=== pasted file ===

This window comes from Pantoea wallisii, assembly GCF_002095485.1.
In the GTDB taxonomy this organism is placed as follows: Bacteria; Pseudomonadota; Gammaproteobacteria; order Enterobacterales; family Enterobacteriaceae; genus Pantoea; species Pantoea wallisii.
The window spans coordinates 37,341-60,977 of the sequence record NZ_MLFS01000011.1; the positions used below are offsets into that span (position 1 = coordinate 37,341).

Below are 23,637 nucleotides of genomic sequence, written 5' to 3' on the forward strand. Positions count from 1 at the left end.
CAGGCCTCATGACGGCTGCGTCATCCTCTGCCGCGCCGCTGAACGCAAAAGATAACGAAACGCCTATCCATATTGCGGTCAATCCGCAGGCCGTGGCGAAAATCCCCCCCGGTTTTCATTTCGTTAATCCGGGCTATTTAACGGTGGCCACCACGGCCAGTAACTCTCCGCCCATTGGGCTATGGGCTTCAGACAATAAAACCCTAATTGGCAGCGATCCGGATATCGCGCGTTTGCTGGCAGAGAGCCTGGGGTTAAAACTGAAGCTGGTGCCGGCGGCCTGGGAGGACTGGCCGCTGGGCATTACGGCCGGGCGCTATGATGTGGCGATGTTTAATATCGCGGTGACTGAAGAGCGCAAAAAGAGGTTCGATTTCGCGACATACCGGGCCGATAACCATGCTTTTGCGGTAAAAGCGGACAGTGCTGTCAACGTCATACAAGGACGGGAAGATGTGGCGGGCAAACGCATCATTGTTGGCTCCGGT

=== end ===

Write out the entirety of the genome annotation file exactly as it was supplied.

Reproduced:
This window comes from Pantoea wallisii, assembly GCF_002095485.1.
In the GTDB taxonomy this organism is placed as follows: Bacteria; Pseudomonadota; Gammaproteobacteria; order Enterobacterales; family Enterobacteriaceae; genus Pantoea; species Pantoea wallisii.
The window spans coordinates 37,341-60,977 of the sequence record NZ_MLFS01000011.1; the positions used below are offsets into that span (position 1 = coordinate 37,341).

Below are 23,637 nucleotides of genomic sequence, written 5' to 3' on the forward strand. Positions count from 1 at the left end.
CAGGCCTCATGACGGCTGCGTCATCCTCTGCCGCGCCGCTGAACGCAAAAGATAACGAAACGCCTATCCATATTGCGGTCAATCCGCAGGCCGTGGCGAAAATCCCCCCCGGTTTTCATTTCGTTAATCCGGGCTATTTAACGGTGGCCACCACGGCCAGTAACTCTCCGCCCATTGGGCTATGGGCTTCAGACAATAAAACCCTAATTGGCAGCGATCCGGATATCGCGCGTTTGCTGGCAGAGAGCCTGGGGTTAAAACTGAAGCTGGTGCCGGCGGCCTGGGAGGACTGGCCGCTGGGCATTACGGCCGGGCGCTATGATGTGGCGATGTTTAATATCGCGGTGACTGAAGAGCGCAAAAAGAGGTTCGATTTCGCGACATACCGGGCCGATAACCATGCTTTTGCGGTAAAAGCGGACAGTGCTGTCAACGTCATACAAGGACGGGAAGATGTGGCGGGCAAACGCATCATTGTTGGCTCCGGT